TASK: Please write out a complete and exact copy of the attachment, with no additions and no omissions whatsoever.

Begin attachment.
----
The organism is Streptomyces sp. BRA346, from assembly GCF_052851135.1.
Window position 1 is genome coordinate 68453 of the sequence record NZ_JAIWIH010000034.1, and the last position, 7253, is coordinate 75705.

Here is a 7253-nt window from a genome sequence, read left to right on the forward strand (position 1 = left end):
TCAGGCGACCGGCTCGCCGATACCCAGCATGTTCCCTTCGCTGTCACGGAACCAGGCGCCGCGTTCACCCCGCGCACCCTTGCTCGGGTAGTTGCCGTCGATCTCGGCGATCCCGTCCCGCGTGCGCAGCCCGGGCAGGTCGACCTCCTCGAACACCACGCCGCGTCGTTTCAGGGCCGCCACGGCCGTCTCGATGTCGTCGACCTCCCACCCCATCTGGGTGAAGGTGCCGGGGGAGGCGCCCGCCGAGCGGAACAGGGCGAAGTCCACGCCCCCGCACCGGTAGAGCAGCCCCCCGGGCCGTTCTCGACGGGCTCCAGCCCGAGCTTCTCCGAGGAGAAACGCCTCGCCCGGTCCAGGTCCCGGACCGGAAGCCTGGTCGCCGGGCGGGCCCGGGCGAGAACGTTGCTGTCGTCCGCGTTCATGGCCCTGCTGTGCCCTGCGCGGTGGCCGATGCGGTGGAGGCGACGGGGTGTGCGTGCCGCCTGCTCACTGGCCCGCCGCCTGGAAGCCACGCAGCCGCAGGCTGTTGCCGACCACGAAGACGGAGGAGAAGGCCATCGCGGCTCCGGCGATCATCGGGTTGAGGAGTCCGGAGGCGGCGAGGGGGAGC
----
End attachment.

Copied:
The organism is Streptomyces sp. BRA346, from assembly GCF_052851135.1.
Window position 1 is genome coordinate 68453 of the sequence record NZ_JAIWIH010000034.1, and the last position, 7253, is coordinate 75705.

Here is a 7253-nt window from a genome sequence, read left to right on the forward strand (position 1 = left end):
TCAGGCGACCGGCTCGCCGATACCCAGCATGTTCCCTTCGCTGTCACGGAACCAGGCGCCGCGTTCACCCCGCGCACCCTTGCTCGGGTAGTTGCCGTCGATCTCGGCGATCCCGTCCCGCGTGCGCAGCCCGGGCAGGTCGACCTCCTCGAACACCACGCCGCGTCGTTTCAGGGCCGCCACGGCCGTCTCGATGTCGTCGACCTCCCACCCCATCTGGGTGAAGGTGCCGGGGGAGGCGCCCGCCGAGCGGAACAGGGCGAAGTCCACGCCCCCGCACCGGTAGAGCAGCCCCCCGGGCCGTTCTCGACGGGCTCCAGCCCGAGCTTCTCCGAGGAGAAACGCCTCGCCCGGTCCAGGTCCCGGACCGGAAGCCTGGTCGCCGGGCGGGCCCGGGCGAGAACGTTGCTGTCGTCCGCGTTCATGGCCCTGCTGTGCCCTGCGCGGTGGCCGATGCGGTGGAGGCGACGGGGTGTGCGTGCCGCCTGCTCACTGGCCCGCCGCCTGGAAGCCACGCAGCCGCAGGCTGTTGCCGACCACGAAGACGGAGGAGAAGGCCATCGCGGCTCCGGCGATCATCGGGTTGAGGAGTCCGGAGGCGGCGAGGGGGAGC